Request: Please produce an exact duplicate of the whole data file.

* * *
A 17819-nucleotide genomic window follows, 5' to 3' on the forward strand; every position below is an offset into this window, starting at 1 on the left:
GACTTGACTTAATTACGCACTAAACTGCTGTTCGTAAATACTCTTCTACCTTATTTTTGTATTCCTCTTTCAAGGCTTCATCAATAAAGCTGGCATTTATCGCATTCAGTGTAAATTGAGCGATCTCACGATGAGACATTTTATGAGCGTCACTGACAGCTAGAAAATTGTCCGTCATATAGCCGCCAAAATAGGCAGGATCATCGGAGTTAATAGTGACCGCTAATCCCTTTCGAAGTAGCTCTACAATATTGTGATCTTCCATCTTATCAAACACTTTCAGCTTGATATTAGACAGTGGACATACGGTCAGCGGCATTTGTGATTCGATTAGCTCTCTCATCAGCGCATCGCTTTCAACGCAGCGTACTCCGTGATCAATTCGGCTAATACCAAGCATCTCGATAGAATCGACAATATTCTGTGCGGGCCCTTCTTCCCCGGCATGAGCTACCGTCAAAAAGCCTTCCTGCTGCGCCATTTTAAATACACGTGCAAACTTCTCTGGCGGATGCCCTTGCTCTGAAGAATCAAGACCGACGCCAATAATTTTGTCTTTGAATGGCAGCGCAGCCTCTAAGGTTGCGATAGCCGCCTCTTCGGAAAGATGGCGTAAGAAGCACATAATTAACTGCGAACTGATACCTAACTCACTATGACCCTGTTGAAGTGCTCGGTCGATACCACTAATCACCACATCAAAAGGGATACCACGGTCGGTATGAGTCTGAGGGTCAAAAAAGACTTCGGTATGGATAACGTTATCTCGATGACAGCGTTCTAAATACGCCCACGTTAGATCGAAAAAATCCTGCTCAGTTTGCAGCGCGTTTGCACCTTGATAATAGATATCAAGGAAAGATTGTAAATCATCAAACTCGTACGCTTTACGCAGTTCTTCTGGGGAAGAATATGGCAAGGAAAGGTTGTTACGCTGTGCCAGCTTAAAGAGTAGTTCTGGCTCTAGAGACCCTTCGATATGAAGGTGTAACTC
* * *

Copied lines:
A 17819-nucleotide genomic window follows, 5' to 3' on the forward strand; every position below is an offset into this window, starting at 1 on the left:
GACTTGACTTAATTACGCACTAAACTGCTGTTCGTAAATACTCTTCTACCTTATTTTTGTATTCCTCTTTCAAGGCTTCATCAATAAAGCTGGCATTTATCGCATTCAGTGTAAATTGAGCGATCTCACGATGAGACATTTTATGAGCGTCACTGACAGCTAGAAAATTGTCCGTCATATAGCCGCCAAAATAGGCAGGATCATCGGAGTTAATAGTGACCGCTAATCCCTTTCGAAGTAGCTCTACAATATTGTGATCTTCCATCTTATCAAACACTTTCAGCTTGATATTAGACAGTGGACATACGGTCAGCGGCATTTGTGATTCGATTAGCTCTCTCATCAGCGCATCGCTTTCAACGCAGCGTACTCCGTGATCAATTCGGCTAATACCAAGCATCTCGATAGAATCGACAATATTCTGTGCGGGCCCTTCTTCCCCGGCATGAGCTACCGTCAAAAAGCCTTCCTGCTGCGCCATTTTAAATACACGTGCAAACTTCTCTGGCGGATGCCCTTGCTCTGAAGAATCAAGACCGACGCCAATAATTTTGTCTTTGAATGGCAGCGCAGCCTCTAAGGTTGCGATAGCCGCCTCTTCGGAAAGATGGCGTAAGAAGCACATAATTAACTGCGAACTGATACCTAACTCACTATGACCCTGTTGAAGTGCTCGGTCGATACCACTAATCACCACATCAAAAGGGATACCACGGTCGGTATGAGTCTGAGGGTCAAAAAAGACTTCGGTATGGATAACGTTATCTCGATGACAGCGTTCTAAATACGCCCACGTTAGATCGAAAAAATCCTGCTCAGTTTGCAGCGCGTTTGCACCTTGATAATAGATATCAAGGAAAGATTGTAAATCATCAAACTCGTACGCTTTACGCAGTTCTTCTGGGGAAGAATATGGCAAGGAAAGGTTGTTACGCTGTGCCAGCTTAAAGAGTAGTTCTGGCTCTAGAGACCCTTCGATATGAAGGTGTAACTC